UPDATE: The polls have closed. Congrats to Salesforce.com CEO Marc Benioff, winner of this year’s Businessperson of the Year, reader’s choice — Tech edition and championship round! Thanks for voting.
Every year, Fortune selects its Businessperson of the Year, a performer whose vision and leadership puts them heads and shoulders above the rest. In 2013, we honored Elon Musk for making Tesla the world’s most prominent maker of all-electric cars. The year before, Jeff Bezos earned the title for pushing Amazon to new heights with successful offerings like Amazon Web Services, its popular cloud-computing platform.
Before we reveal this year’s winner on November 13, Fortune would like you, our readers, to pick an MVP from industries like finance, auto, and retail. In today’s installment, Fortune writer JP Mangalindan rounds up Silicon Valley’s top execs. Cast your vote below, and check back in to see who wins top honors for Businessperson of the Year | Tech Edition.
Tim Cook—CEO, Apple
Since Cook became Apple’s CEO three years ago, skeptics wondered: Could Steve Jobs’ right-hand man pick up where he left off? Judging by Apple’s performance this year, the answer is “yes.” Although iPad sales cooled during the company’s fourth quarter, demand was high for Mac computers and the iPhone 6 line, the latter of which sold 10 million units over the first weekend. Apple (AAPL) also unveiled the Apple Watch, a slick-looking smart watch due early next year. And on a more personal front, Cook championed increased attention around diversity, culminating in his coming out as a gay man in October. “I’m proud to be gay, and I consider being gay among the greatest gifts God has given me,” he wrote in an essay for Bloomberg Businessweek.
Elizabeth Holmes—CEO and founder, Theranos
When Holmes was 19, she dropped out of Stanford to found Theranos, a blood testing company in Palo Alto, Calif. with the potential to revolutionize America’s $73 billion diagnostic lab industry. Blood test results traditionally take days to process, but Theranos gets results in a fraction of the time — and for a fraction of the price — with a device that analyzes the sample and transmits the results to a secure database, making them available online to a physician. Last year, Theranos introduced its services to the public via several Walgreens locations, the first stage in a national rollout by the pharmacy chain and the first step in Holmes’ bold vision of having a Theranos center within five miles of almost every American and within one mile of every city resident.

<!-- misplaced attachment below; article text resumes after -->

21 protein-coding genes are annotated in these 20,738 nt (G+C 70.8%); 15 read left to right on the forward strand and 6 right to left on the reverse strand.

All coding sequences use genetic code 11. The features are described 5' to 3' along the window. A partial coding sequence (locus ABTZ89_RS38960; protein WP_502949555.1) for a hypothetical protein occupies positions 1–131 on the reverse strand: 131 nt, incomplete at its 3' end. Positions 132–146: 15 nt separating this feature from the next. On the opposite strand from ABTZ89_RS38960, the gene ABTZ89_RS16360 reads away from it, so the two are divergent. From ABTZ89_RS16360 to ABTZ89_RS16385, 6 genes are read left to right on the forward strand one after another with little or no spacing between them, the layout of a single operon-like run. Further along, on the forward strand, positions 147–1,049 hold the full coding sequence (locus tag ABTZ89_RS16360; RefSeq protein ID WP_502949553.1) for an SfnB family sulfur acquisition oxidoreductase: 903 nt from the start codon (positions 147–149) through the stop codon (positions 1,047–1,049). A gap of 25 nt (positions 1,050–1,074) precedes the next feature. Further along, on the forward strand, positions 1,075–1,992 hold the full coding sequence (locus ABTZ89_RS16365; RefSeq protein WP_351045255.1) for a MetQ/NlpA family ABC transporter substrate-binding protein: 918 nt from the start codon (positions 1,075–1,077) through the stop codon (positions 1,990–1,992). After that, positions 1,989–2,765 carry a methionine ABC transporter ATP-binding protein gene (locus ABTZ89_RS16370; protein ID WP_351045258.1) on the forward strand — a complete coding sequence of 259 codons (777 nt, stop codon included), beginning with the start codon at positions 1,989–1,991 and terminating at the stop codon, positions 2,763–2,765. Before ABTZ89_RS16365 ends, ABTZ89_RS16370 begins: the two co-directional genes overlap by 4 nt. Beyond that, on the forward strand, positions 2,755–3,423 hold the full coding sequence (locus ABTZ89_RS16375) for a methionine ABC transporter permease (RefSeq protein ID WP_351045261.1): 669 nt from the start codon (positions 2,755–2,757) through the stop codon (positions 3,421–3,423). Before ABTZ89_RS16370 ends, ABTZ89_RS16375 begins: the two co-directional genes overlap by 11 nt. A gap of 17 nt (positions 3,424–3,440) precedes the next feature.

Jack Ma—Executive chairman and founder, Alibaba
Worth an estimated $25 billion, Ma is China’s richest person largely thanks to his work at Alibaba, the e-commerce juggernaut he founded 15 years ago from a small apartment in the Chinese city of Hangzhou. Alibaba, which acts as a online retail middleman between buyers and sellers, made $8.5 billion in revenues during its previous fiscal year from over $300 billion worth of goods sold from sites like Taobao and Tmall. In September, Alibaba (BABA) went public with a bang: its $21.8 billion stock market debut rendered it the biggest U.S.-listed IPO ever, ousting Visa’s 2008 offering from the top spot.
Marc Benioff—CEO and founder, Salesforce.com
In 1999, Benioff saw what many others at the time didn’t: one day, in the not-so-distant future, enterprise software and services wouldn’t be stored on discs or on-site data servers but remotely “in the cloud.” With that in mind, he created Salesforce.com (CRM), a purveyor of cloud-based customer management software, and services that now ranks among the top 10 largest software companies in the world. With a 12% stock price increase this year and robust revenue growth, Salesforce.com doesn’t look to be slowing down any time soon: Benioff wants to double the firm’s annual revenues to $10 billion — a goal analysts predict he will accomplish by 2019.
Larry Page—CEO and co-founder, Google
Thanks to Page, Google is as competitive as ever. Since becoming CEO in 2011, Page has retooled and refined Google by prioritizing mobile, refreshing management, and streamlining its products and services. The results speak for themselves: revenues topped $16 billion last quarter, handily beating Wall Street projections. Page has also been fiscally savvy, growing Google’s cash pile by 95% to almost $62 billion or so — even more resources to funnel into the company’s myriad businesses, from core advertising products to Google X’s futuristic exploits.